And he cried out with a loud voice, "Let us alone! What business do we have with each other, Jesus of Nazareth? Have You come to destroy us? I know who You are-the Holy One of God!" (Luke 4:33, 34 NASB)
There are many things I would expect a demon-possessed man to shout, but this is a little surprising. When the man shouted, "Let us alone!" he was probably not speaking of the crowd in the synagogue. "Us" implies the man and his demon. He recognized himself as separate yet intertwined with the demon, but he is not asking to be freed. He is asking to stay in bondage. There are those who would say that "the devil made him do it," and there may be truth in that. Regardless, however this demonic force first entered his life, he was not seeking release.
That's not an uncommon reaction when the subject of life-altering change is broached. People with addictions frequently say, "I can't" when asked about giving up their addiction. Life without whatever it is on which they depend, whether a physical addiction or a spiritual oppression or possession, seems impossible to achieve, much less to maintain.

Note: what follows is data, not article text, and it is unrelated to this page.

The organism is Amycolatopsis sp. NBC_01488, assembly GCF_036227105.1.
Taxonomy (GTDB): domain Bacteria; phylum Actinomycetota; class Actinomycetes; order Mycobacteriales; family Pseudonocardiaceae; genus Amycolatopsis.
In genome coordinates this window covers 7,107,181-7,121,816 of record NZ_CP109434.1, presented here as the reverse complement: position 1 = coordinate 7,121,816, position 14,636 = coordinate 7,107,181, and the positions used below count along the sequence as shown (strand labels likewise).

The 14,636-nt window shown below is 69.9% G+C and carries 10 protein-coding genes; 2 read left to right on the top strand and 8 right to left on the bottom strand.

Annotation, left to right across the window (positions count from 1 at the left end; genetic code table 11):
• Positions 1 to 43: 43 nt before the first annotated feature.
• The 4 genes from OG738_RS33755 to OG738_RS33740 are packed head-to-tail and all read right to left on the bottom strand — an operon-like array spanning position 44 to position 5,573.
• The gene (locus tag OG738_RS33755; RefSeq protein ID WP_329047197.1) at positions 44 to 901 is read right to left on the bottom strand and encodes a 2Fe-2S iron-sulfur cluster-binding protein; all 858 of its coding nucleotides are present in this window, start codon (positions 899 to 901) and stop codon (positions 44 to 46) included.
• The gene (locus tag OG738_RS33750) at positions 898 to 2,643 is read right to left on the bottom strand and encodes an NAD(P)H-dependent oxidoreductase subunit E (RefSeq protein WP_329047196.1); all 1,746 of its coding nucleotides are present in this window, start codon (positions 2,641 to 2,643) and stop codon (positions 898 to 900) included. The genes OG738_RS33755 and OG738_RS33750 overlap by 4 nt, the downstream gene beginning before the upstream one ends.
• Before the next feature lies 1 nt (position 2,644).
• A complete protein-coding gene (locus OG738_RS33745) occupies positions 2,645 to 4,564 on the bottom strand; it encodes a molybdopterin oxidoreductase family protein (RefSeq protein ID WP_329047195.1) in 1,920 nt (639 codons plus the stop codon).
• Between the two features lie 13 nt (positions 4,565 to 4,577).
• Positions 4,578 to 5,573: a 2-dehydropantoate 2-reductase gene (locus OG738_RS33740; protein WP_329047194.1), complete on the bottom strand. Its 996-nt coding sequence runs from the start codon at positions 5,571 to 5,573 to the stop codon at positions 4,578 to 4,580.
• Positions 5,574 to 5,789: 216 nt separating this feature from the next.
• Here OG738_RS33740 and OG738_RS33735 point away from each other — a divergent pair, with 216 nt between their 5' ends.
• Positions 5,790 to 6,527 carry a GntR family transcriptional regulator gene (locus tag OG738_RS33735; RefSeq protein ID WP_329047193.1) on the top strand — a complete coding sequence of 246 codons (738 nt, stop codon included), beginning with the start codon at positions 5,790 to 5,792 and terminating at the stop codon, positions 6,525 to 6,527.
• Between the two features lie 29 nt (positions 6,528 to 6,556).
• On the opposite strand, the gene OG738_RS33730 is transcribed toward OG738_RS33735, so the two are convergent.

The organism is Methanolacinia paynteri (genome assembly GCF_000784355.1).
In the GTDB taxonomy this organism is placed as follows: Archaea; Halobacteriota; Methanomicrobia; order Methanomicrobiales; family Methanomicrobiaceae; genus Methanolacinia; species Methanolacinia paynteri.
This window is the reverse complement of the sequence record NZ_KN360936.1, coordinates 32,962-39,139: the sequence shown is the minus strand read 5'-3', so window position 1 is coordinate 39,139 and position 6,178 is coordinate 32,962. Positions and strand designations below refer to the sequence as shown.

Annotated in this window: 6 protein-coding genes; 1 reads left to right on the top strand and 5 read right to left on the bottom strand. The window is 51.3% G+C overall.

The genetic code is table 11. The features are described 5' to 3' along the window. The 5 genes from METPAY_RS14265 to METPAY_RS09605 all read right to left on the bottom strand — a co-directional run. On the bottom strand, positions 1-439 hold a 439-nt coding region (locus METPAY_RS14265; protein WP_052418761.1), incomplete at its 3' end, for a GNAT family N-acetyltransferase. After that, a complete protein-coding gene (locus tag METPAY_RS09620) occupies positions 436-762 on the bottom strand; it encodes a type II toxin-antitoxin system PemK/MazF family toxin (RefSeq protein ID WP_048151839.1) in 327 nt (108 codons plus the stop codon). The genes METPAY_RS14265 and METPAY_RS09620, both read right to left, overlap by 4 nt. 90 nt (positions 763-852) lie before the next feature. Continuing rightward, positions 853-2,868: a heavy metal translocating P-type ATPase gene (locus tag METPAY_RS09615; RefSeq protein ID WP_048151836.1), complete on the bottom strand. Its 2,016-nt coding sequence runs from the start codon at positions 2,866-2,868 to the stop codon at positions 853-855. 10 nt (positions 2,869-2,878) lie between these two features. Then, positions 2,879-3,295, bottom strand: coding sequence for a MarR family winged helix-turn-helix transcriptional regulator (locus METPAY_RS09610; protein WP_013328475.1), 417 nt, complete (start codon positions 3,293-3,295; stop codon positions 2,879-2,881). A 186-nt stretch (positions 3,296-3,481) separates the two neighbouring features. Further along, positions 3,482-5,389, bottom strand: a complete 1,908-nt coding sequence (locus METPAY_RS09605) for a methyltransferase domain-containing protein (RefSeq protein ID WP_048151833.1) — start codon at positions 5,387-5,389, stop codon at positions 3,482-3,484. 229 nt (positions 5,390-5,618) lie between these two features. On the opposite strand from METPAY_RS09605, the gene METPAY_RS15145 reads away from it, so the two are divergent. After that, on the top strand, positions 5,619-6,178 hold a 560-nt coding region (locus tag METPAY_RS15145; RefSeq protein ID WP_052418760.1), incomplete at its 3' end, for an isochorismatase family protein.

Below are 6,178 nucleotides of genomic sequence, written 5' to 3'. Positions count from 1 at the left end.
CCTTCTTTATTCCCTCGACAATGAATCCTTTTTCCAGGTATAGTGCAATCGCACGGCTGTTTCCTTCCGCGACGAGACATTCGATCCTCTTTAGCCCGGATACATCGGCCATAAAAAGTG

People who live their lives separate from Christ cannot begin to imagine the life Christ would bring. They are often comfortable in their routines and have succeeded in the world's eyes to a degree that makes change seem both unnecessary and unwanted. Children who renounce their faith for one reason or another often do not see a need to return.
Even without seeing a need for change, without wanting change, this man had a divine appointment for which he was in attendance. His life was about to change in a remarkable way. Imagine that! He was not seeking Jesus but Jesus was seeking him.
I like the idea of an appointment with God, and I have a standing appointment with Him every day. It's life-changing. Perhaps a divine appointment is what our loved ones need. Pray today that our Seeking and Saving Lord will arrange a "divine appointment" and draw our loved ones to a life-changing encounter with Him.